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It was the beginning of a traditional fishing trip for Brad Ratkovich and his 10-year-old son. But it turned out to be a valuable example of the importance of Second Amendment rights.

Ratkovich, who was honored by Sen. Jake Chapman (R-Adel) on the floor of the Iowa Senate on Monday, said it was about 5:15 a.m. His son got into the truck and Ratkovich asked if he locked the back door. When he couldn’t remember, Ratkovich jumped out to make sure.

“Within 7-10 seconds, by the time I came back around the garage, there was a gentleman at the door trying to get into the vehicle,” Ratkovich said. “Right before he was able to grab the door my son, Logan, hit the lock button, enabling the gentleman to be able to not get in the vehicle.”

Ratkovich had little choice at that point.

“I was able to draw my weapon on him, commanded him to get on the ground,” he said. “He did so at first, which I was completely shocked by. I was able to grab my iPhone. Then I used the security feature on the iPhone to call the police where it sends your GPS location to them.”

During that time, the suspect popped back up and became combative.

“He started to close the distance and I swung at him and I tried to break his nose,” Ratkovich said. “It didn’t affect him any. He got back down on the ground, then he popped back up again.”

At this point, the suspect started to yell for help, as if Ratkovich were the aggressor.

“Then when he heard the sirens come, he tried to get me to kill him by saying ‘just kill me now,’ and he tried to rush me again where I had to close the distance,” Ratkovich said. “Keeping in mind during that whole situation, my son was trapped inside our vehicle, which was in the parameter of shooting. So at all times, I had to be aware of that in case I did actually have to shot the gentleman.”

When the man grabbed for the door, he put both hands up and Ratkovich saw he had a cell phone in one hand and the other was empty.

“At that millisecond, I was able to determine that I did not need to shoot him at that point,” Ratkovich said.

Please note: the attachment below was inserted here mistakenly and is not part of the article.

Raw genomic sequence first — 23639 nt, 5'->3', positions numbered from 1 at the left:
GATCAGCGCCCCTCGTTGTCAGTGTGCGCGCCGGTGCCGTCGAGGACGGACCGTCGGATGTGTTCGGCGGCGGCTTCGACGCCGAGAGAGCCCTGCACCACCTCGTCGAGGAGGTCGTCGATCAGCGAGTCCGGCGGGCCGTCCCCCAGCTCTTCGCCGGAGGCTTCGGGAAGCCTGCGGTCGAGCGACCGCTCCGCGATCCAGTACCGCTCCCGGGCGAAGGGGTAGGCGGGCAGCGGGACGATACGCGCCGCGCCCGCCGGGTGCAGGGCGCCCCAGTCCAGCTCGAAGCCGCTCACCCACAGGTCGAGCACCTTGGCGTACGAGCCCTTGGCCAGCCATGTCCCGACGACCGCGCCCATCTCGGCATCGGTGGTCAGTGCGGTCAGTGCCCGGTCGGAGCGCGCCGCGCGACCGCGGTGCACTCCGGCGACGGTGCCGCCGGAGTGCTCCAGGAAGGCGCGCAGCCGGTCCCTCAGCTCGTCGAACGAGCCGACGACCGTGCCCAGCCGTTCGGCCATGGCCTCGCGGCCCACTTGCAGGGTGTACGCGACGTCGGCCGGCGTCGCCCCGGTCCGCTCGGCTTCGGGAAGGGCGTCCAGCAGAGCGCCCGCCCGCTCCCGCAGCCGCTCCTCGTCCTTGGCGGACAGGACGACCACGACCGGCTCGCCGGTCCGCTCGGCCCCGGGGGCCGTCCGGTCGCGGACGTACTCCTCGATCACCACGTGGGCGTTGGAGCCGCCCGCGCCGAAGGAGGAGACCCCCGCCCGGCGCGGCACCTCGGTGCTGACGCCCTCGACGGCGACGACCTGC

According to reports, Ratkovich said the man was potentially high on meth or some other drug.

“It could have been a very difficult fight had it not have been me at that point,” he said. “My wife and daughter were right behind me, so he could have still been lurking in the bushes. It could have been them had it not been me. And if I did not have my weapon, it definitely would have turned into a full-on brawl fistfight.”

Being able to carry his weapon lawfully is even more important now.

“It means the world to me to be able to carry and protect my family, protect others in public places,” Ratkovich said. “You know, I strategically sit places so that I can protect people in restaurants and just different situations that I’m in.”

He always has his head on a swivel, he said.

While he isn’t shy about sharing his story, he noted it did take an emotional toll.

“For a good, long while I haven’t slept,” he said. “Just reliving the whole situation from beginning to end. The comments I got were mostly positive. A lot of people wanted to know why I didn’t shoot him to save the taxpayers money. You get a chuckle out of that, but when it comes from, you know, five, 10, 20, 30 people, and then in public you get the same thing, you kind of get that whole situation out of your mind and then it gets brought up again.

“This helps today with a little more closure and just kind of recognizing how good I actually did at stopping the guy and the fact that I didn’t have to shoot him and now he’s back behind bars.”